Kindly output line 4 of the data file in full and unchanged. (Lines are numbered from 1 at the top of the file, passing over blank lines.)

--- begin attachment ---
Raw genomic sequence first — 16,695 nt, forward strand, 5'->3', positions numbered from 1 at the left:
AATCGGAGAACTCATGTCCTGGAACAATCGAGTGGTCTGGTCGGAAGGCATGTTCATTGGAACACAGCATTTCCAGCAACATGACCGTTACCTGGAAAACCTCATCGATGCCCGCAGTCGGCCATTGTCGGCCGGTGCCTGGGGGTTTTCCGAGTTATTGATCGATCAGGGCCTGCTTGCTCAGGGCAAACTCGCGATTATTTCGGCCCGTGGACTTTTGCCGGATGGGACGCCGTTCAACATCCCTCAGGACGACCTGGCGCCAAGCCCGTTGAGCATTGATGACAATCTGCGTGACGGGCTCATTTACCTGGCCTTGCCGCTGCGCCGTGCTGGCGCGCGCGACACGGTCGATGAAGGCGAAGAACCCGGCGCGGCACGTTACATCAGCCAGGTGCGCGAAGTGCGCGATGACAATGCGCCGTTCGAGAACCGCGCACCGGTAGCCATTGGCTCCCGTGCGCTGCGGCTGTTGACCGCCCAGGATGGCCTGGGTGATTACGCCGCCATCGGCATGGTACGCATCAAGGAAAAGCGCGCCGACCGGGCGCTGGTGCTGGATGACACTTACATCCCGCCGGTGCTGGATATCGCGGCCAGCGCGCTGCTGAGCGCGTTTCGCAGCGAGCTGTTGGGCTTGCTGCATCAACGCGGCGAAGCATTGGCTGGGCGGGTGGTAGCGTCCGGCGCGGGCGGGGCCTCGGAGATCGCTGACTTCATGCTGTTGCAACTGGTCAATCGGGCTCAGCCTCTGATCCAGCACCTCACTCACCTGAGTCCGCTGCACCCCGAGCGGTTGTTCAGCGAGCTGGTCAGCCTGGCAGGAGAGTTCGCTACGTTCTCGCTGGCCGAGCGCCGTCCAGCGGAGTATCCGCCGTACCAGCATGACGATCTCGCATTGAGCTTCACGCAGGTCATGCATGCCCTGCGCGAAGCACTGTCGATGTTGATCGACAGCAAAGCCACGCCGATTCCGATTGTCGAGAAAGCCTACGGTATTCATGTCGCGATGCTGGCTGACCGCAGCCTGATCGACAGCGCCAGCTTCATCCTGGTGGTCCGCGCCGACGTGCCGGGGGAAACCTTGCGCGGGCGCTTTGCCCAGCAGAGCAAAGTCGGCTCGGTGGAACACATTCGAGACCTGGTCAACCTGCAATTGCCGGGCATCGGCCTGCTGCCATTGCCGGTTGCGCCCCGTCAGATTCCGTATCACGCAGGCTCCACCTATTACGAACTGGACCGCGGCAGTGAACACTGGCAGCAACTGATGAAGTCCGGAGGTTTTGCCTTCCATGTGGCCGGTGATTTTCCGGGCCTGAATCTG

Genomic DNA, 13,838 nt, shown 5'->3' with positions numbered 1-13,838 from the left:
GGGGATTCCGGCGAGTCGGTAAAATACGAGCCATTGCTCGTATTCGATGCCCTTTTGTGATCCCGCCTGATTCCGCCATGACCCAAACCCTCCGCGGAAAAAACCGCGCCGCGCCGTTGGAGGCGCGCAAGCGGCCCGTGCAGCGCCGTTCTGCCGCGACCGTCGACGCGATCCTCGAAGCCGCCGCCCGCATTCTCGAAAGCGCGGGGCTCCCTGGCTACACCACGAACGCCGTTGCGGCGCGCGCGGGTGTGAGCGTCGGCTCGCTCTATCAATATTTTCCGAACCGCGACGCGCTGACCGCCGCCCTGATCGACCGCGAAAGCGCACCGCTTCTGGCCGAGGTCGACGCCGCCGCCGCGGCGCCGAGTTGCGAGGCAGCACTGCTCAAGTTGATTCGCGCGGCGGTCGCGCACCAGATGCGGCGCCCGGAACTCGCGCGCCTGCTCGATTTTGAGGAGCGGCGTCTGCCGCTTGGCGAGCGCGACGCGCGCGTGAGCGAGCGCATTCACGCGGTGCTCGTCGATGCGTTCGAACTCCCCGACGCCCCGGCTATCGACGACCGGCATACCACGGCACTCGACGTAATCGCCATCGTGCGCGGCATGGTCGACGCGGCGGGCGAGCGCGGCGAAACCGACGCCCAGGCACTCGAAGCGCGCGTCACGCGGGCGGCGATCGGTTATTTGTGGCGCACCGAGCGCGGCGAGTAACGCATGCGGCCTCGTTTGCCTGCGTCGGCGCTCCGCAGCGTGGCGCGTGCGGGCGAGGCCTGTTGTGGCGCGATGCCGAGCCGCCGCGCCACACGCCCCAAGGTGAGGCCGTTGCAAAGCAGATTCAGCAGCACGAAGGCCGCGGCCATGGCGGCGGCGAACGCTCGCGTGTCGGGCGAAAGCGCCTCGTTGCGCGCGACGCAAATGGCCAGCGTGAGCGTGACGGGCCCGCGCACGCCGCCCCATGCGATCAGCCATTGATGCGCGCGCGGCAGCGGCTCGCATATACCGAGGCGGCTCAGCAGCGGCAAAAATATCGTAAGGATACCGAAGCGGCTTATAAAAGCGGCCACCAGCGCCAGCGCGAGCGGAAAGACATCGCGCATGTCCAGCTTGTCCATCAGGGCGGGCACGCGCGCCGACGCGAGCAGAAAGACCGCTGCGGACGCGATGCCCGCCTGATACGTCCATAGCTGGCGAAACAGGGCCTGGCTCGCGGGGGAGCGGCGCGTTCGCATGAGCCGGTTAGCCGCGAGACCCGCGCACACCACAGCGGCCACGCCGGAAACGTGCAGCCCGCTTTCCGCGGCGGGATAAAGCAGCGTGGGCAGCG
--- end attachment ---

GGGGATTCCGGCGAGTCGGTAAAATACGAGCCATTGCTCGTATTCGATGCCCTTTTGTGATCCCGCCTGATTCCGCCATGACCCAAACCCTCCGCGGAAAAAACCGCGCCGCGCCGTTGGAGGCGCGCAAGCGGCCCGTGCAGCGCCGTTCTGCCGCGACCGTCGACGCGATCCTCGAAGCCGCCGCCCGCATTCTCGAAAGCGCGGGGCTCCCTGGCTACACCACGAACGCCGTTGCGGCGCGCGCGGGTGTGAGCGTCGGCTCGCTCTATCAATATTTTCCGAACCGCGACGCGCTGACCGCCGCCCTGATCGACCGCGAAAGCGCACCGCTTCTGGCCGAGGTCGACGCCGCCGCCGCGGCGCCGAGTTGCGAGGCAGCACTGCTCAAGTTGATTCGCGCGGCGGTCGCGCACCAGATGCGGCGCCCGGAACTCGCGCGCCTGCTCGATTTTGAGGAGCGGCGTCTGCCGCTTGGCGAGCGCGACGCGCGCGTGAGCGAGCGCATTCACGCGGTGCTCGTCGATGCGTTCGAACTCCCCGACGCCCCGGCTATCGACGACCGGCATACCACGGCACTCGACGTAATCGCCATCGTGCGCGGCATGGTCGACGCGGCGGGCGAGCGCGGCGAAACCGACGCCCAGGCACTCGAAGCGCGCGTCACGCGGGCGGCGATCGGTTATTTGTGGCGCACCGAGCGCGGCGAGTAACGCATGCGGCCTCGTTTGCCTGCGTCGGCGCTCCGCAGCGTGGCGCGTGCGGGCGAGGCCTGTTGTGGCGCGATGCCGAGCCGCCGCGCCACACGCCCCAAGGTGAGGCCGTTGCAAAGCAGATTCAGCAGCACGAAGGCCGCGGCCATGGCGGCGGCGAACGCTCGCGTGTCGGGCGAAAGCGCCTCGTTGCGCGCGACGCAAATGGCCAGCGTGAGCGTGACGGGCCCGCGCACGCCGCCCCATGCGATCAGCCATTGATGCGCGCGCGGCAGCGGCTCGCATATACCGAGGCGGCTCAGCAGCGGCAAAAATATCGTAAGGATACCGAAGCGGCTTATAAAAGCGGCCACCAGCGCCAGCGCGAGCGGAAAGACATCGCGCATGTCCAGCTTGTCCATCAGGGCGGGCACGCGCGCCGACGCGAGCAGAAAGACCGCTGCGGACGCGATGCCCGCCTGATACGTCCATAGCTGGCGAAACAGGGCCTGGCTCGCGGGGGAGCGGCGCGTTCGCATGAGCCGGTTAGCCGCGAGACCCGCGCACACCACAGCGGCCACGCCGGAAACGTGCAGCCCGCTTTCCGCGGCGGGATAAAGCAGCGTGGGCAGCG